Jamaica Met Service forecasts windy, hazy weather for island amid Saharan dust plume

Dry, hot and hazy until next Monday, BUZZ fam? This first wave of the Saharan dust plume will test the patience of the entire Caribbean. (Photo: New York Times)

The first wave of the Saharan dust ‘cloud’ arrived earlier on Monday (June 22) and already, the forecast from the Jamaica Meteorological Service sees dry, windy and hazy conditions persisting throughout the rest of the week.

According to a statement at 4:00 pm, the Met Sevice noted that complied with the ongoing dust spell, a low-level jet stream will continue to propel the plume eastward as it concludes a week-long trek across the tropical Atlantic from Africa.

Massive Saharan Dust Plume Over Atlantic Ocean Observed by NASA

“Expect hazy conditions to persist as a result of the Sahara dust throughout the period. Additionally, strong winds associated with the low-level jet stream is expected to affect the island over the next few days,” the statement read.

For tonight, the Met Service says it expects mainly fair and windy conditions across southern parishes, with the outlook for tomorrow to be mainly sunny, hazy and windy.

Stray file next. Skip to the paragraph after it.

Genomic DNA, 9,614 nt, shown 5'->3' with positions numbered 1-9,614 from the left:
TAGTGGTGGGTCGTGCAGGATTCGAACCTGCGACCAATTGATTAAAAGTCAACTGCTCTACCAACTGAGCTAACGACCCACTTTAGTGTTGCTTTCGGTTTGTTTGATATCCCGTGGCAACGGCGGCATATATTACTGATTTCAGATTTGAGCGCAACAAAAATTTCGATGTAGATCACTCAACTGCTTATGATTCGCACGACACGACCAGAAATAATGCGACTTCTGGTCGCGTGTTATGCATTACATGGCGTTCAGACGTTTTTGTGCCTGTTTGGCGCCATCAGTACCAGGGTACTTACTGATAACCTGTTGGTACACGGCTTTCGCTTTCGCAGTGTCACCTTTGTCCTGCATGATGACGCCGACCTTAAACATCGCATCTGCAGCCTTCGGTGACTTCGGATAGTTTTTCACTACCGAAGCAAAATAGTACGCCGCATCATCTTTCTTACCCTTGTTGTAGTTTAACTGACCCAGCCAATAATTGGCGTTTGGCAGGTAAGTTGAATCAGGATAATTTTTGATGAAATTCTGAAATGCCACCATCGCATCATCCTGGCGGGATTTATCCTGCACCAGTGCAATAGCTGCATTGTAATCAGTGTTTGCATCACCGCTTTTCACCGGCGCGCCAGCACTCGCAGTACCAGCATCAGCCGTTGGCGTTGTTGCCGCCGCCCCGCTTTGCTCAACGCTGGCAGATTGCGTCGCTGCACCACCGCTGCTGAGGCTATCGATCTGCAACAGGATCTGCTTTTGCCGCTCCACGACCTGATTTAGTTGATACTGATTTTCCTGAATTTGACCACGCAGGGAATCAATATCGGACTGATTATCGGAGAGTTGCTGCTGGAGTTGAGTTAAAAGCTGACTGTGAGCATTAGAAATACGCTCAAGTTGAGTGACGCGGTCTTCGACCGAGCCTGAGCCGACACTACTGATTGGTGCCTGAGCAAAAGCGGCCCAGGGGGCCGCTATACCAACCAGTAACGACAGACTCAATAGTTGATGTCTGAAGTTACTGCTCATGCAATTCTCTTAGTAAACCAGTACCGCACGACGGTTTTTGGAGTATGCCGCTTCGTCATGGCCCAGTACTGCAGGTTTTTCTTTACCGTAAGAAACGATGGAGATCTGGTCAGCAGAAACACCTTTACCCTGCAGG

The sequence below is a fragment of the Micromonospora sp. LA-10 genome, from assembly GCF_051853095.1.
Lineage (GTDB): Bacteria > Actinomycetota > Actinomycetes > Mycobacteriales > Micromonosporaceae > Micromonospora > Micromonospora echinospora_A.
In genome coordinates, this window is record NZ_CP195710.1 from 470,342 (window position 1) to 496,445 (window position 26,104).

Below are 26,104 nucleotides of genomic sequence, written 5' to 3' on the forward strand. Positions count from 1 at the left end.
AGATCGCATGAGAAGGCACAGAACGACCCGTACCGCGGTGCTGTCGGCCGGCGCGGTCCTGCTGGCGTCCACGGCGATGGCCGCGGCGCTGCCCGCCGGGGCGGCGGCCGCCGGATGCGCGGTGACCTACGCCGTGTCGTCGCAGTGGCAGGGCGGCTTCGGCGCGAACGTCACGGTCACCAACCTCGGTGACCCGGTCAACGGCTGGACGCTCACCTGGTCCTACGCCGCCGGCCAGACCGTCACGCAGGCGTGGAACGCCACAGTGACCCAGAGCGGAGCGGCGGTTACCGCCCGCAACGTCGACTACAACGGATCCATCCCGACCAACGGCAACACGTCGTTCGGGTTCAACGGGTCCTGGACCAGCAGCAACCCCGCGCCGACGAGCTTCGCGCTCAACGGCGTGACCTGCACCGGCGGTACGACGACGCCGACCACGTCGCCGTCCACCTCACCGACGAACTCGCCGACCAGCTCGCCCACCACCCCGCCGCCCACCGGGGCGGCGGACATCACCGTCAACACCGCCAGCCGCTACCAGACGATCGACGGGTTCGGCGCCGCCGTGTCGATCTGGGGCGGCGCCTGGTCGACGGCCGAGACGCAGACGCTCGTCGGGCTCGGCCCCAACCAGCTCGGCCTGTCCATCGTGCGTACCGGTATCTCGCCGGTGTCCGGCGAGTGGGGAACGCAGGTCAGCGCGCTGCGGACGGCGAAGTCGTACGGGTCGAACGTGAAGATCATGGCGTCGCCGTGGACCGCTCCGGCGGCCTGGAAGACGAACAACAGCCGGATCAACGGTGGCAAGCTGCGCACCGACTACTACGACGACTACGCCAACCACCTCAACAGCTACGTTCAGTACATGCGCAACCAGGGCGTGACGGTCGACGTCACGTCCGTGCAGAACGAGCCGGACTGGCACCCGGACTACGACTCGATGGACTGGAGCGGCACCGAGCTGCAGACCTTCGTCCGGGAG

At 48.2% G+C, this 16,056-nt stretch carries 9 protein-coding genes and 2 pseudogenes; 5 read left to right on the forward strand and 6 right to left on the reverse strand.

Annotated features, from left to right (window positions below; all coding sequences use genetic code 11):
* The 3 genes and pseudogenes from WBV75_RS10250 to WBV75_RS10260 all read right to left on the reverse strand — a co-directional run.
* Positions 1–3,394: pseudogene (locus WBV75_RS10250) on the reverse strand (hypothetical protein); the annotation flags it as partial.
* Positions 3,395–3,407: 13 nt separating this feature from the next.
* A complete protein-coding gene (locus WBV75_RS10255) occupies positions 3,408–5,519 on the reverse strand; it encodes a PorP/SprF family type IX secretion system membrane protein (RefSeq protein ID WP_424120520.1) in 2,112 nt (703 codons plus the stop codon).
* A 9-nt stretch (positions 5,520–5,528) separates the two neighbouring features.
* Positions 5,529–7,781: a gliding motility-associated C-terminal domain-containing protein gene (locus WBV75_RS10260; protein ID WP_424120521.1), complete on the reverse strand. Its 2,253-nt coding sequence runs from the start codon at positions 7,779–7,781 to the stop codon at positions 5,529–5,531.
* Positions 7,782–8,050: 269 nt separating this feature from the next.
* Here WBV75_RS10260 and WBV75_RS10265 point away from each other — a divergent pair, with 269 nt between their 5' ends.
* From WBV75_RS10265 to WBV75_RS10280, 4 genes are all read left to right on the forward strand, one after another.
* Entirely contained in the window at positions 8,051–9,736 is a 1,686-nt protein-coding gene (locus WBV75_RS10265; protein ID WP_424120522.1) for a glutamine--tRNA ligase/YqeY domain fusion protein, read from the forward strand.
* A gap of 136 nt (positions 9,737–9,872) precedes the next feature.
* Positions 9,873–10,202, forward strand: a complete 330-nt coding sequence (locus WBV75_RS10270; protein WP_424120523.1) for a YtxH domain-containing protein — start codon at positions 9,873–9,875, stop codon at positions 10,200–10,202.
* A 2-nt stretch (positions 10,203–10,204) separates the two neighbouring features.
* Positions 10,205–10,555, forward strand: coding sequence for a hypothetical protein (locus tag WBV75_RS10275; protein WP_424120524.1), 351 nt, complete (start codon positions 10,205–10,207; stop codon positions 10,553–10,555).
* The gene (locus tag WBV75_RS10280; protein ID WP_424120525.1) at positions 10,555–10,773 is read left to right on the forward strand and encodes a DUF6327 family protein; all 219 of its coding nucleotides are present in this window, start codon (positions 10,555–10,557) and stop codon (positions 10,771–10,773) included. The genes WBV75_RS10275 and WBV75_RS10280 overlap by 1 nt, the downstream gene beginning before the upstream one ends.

The local weather watchdog further noted that the phenomenon could continue well into next Monday, June 29.

Speaking on the dust spell via Twitter, Met Service Director Even Thompson indicated that the plume will greatly exacerbate the just-beginning summer heat, making days and possibly nights unbearable.

“Well what we should expect from the Saharan air layer is as it moves across the Caribbean, as it covers the Jamaica area, we will see that increase in dust particles suspended in the atmosphere. There will be an increase in the hazy conditions in the country; we will also notice there will be some depositing on surfaces,” Thompson explained.

“We’re also expecting there will be a trapping of the heat close to the surface of the Earth and so we could see an increase in temperatures. We also see that this kind of occurrence will inhibit the development of rainfall activity; it somewhat suppresses that. It will more [be] dry, dusty, warm conditions – not very favourable,” he added.